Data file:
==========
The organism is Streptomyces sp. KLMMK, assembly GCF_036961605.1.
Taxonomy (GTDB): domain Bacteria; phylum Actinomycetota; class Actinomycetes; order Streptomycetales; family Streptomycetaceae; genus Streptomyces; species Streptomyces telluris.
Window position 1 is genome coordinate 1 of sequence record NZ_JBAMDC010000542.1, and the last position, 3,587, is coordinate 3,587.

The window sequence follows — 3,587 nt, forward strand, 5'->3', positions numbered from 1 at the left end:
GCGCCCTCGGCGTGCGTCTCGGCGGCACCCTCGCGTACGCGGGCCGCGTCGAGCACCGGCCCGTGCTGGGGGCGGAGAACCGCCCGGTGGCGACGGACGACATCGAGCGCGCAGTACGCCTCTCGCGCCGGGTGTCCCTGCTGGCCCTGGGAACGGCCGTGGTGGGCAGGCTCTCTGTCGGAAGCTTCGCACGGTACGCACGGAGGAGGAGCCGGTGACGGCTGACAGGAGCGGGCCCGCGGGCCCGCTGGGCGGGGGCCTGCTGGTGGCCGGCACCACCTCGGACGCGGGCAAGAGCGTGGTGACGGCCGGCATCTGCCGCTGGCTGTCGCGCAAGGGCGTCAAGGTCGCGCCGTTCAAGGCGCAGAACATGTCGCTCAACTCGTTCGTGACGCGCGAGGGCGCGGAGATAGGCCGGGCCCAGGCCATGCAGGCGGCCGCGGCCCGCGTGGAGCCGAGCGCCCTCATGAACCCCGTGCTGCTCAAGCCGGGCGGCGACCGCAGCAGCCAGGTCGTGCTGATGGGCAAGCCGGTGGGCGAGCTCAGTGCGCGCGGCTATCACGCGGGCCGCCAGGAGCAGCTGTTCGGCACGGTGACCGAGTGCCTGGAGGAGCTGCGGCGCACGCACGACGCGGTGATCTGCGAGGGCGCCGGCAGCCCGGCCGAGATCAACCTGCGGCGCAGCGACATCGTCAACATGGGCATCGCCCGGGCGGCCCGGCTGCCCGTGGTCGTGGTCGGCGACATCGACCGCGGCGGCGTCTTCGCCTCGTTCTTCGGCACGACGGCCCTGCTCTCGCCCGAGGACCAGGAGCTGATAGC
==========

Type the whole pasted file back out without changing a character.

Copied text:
The organism is Streptomyces sp. KLMMK, assembly GCF_036961605.1.
Taxonomy (GTDB): domain Bacteria; phylum Actinomycetota; class Actinomycetes; order Streptomycetales; family Streptomycetaceae; genus Streptomyces; species Streptomyces telluris.
Window position 1 is genome coordinate 1 of sequence record NZ_JBAMDC010000542.1, and the last position, 3,587, is coordinate 3,587.

The window sequence follows — 3,587 nt, forward strand, 5'->3', positions numbered from 1 at the left end:
GCGCCCTCGGCGTGCGTCTCGGCGGCACCCTCGCGTACGCGGGCCGCGTCGAGCACCGGCCCGTGCTGGGGGCGGAGAACCGCCCGGTGGCGACGGACGACATCGAGCGCGCAGTACGCCTCTCGCGCCGGGTGTCCCTGCTGGCCCTGGGAACGGCCGTGGTGGGCAGGCTCTCTGTCGGAAGCTTCGCACGGTACGCACGGAGGAGGAGCCGGTGACGGCTGACAGGAGCGGGCCCGCGGGCCCGCTGGGCGGGGGCCTGCTGGTGGCCGGCACCACCTCGGACGCGGGCAAGAGCGTGGTGACGGCCGGCATCTGCCGCTGGCTGTCGCGCAAGGGCGTCAAGGTCGCGCCGTTCAAGGCGCAGAACATGTCGCTCAACTCGTTCGTGACGCGCGAGGGCGCGGAGATAGGCCGGGCCCAGGCCATGCAGGCGGCCGCGGCCCGCGTGGAGCCGAGCGCCCTCATGAACCCCGTGCTGCTCAAGCCGGGCGGCGACCGCAGCAGCCAGGTCGTGCTGATGGGCAAGCCGGTGGGCGAGCTCAGTGCGCGCGGCTATCACGCGGGCCGCCAGGAGCAGCTGTTCGGCACGGTGACCGAGTGCCTGGAGGAGCTGCGGCGCACGCACGACGCGGTGATCTGCGAGGGCGCCGGCAGCCCGGCCGAGATCAACCTGCGGCGCAGCGACATCGTCAACATGGGCATCGCCCGGGCGGCCCGGCTGCCCGTGGTCGTGGTCGGCGACATCGACCGCGGCGGCGTCTTCGCCTCGTTCTTCGGCACGACGGCCCTGCTCTCGCCCGAGGACCAGGAGCTGATAGC